The U.S. Geological Survey (USGS) created bathymetric-contour and water-velocity vector maps for portions of Lake Herrington within 600 feet of the face of Dix Dam near Burgin, Kentucky. The mapping was in support of a study of noninvasive acoustic technology for assessing structural integrity of dams, both as a routine inspection tool or as an emergency tool during hydrologic events, such as high water or flooding. In April 2010, scientists from the USGS used a boat-mounted transducer and echo sounder to obtain bathymetric data to characterize lakebed relief and sediment distribution under a closed-intake condition. Also in April 2010, an acoustic Doppler current profiler was employed to measure water velocity and flow direction in the lake to locate velocities moving toward the dam face and, possibly, dam leakage.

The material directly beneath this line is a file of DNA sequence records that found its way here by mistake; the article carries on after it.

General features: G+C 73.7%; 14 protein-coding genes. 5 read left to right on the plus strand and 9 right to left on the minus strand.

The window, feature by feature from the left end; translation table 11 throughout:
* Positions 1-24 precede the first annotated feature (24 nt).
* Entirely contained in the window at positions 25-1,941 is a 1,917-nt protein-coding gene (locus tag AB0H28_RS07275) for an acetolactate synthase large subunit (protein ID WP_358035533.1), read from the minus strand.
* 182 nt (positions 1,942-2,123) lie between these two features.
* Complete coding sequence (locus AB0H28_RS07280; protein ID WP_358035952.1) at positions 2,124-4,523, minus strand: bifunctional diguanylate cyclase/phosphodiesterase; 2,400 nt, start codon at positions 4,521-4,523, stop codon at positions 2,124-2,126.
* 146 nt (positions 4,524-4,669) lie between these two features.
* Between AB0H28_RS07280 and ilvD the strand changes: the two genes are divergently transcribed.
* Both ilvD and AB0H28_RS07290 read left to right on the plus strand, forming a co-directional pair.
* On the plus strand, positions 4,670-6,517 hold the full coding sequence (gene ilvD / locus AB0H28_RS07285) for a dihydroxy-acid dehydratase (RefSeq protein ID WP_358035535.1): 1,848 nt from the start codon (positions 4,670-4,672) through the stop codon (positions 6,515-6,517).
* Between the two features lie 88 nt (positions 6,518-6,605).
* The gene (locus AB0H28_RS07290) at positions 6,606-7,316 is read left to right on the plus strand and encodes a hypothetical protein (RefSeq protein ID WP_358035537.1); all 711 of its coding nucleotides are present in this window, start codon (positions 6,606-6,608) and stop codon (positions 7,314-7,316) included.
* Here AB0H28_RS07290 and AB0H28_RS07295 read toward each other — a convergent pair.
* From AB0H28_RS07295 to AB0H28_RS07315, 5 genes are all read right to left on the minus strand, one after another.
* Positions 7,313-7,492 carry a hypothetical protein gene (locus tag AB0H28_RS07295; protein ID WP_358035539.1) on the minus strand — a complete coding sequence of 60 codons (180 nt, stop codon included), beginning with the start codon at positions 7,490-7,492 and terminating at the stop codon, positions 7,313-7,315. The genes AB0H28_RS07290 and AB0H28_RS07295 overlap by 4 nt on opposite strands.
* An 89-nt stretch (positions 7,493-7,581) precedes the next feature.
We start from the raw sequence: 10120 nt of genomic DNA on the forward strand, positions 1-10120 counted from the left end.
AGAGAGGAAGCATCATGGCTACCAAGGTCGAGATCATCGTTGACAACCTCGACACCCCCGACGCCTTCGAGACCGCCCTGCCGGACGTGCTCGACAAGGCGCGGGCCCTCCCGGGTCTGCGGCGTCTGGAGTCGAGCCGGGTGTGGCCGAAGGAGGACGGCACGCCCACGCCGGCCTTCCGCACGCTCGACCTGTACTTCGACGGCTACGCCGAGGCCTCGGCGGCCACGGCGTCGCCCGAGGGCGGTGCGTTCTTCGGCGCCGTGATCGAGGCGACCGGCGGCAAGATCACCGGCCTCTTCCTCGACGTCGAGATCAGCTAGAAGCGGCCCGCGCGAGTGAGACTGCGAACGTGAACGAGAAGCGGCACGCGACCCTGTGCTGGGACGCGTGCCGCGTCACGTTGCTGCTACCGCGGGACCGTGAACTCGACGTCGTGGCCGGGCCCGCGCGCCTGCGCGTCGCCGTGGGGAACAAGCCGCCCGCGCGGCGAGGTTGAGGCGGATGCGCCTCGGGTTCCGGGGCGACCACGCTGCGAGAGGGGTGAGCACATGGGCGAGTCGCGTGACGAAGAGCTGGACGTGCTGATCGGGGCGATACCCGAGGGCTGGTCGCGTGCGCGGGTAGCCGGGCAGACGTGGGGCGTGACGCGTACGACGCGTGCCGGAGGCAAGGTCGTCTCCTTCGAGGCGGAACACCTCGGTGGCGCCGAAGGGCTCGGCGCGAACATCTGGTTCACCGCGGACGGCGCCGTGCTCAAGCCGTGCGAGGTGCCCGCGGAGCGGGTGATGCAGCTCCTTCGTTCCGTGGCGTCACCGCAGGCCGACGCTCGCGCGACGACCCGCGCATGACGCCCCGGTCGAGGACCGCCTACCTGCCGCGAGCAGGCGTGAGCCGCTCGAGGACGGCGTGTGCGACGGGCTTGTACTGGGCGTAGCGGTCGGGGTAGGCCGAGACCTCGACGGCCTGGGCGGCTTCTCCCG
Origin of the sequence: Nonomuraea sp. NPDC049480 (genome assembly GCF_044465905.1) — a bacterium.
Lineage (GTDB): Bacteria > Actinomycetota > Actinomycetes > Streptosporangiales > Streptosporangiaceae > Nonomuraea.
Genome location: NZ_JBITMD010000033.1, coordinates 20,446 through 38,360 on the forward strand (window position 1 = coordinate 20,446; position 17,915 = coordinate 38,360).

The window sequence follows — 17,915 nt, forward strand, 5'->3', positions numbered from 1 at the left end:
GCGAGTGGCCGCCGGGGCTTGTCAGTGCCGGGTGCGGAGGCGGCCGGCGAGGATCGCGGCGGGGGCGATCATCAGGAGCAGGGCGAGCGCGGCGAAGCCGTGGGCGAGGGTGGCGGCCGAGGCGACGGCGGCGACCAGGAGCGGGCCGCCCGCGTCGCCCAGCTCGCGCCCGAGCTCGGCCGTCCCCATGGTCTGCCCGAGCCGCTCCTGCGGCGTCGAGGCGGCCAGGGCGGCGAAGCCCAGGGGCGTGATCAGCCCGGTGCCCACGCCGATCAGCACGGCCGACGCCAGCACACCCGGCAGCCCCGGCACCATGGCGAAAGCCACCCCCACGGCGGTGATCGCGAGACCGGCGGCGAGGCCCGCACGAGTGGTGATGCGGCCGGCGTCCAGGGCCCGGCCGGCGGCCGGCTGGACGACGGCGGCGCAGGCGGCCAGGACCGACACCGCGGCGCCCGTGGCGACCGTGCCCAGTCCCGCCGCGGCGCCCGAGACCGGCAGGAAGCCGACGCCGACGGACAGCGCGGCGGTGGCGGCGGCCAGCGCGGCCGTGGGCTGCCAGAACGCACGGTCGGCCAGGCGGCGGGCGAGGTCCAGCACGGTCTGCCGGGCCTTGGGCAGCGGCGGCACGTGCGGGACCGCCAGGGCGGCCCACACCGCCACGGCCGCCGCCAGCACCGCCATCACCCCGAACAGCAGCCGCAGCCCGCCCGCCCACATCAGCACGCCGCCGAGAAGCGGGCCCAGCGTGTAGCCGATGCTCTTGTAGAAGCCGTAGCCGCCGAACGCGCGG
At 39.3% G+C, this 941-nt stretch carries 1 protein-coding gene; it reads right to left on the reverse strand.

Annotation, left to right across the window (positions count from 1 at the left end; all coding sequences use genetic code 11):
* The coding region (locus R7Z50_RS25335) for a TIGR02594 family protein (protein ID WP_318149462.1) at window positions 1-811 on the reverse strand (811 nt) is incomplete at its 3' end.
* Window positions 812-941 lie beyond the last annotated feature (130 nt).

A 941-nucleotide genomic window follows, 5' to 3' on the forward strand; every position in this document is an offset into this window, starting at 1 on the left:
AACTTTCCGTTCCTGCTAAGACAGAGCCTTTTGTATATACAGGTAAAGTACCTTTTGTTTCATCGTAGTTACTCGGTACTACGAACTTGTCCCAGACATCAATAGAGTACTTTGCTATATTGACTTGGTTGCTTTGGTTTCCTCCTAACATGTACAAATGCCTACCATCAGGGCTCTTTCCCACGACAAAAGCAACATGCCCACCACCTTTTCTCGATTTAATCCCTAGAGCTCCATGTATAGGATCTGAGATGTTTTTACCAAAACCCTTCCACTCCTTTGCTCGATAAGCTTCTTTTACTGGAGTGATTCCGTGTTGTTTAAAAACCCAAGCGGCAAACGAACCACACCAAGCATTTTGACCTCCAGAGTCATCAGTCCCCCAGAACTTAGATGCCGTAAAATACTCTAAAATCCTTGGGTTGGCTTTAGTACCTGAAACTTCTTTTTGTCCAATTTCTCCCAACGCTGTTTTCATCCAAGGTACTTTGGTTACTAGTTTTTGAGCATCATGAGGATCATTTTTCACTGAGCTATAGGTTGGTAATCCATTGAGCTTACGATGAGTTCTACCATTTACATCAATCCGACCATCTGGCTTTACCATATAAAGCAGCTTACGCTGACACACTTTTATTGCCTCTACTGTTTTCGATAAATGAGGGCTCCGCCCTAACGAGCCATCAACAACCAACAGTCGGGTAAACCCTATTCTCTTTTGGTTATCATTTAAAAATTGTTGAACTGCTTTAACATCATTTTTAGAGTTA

The bathymetric survey showed the present condition of fill in the reservoir since the dam was completed, as well as provided an outline of the lake floor. The velocity survey indicated no discernible flow pattern or direction within the study area; only one transect had shown a difference from the others that was noticeable. The noninvasive acoustic bathymetric and velocity surveys used during the case study showed promise in locating potential dam or intake maintenance areas. Additional case studies throughout the Nation are needed to more clearly define whether the methods for noninvasive bathymetric and velocity surveys for dam safety will be successful in a variety of settings.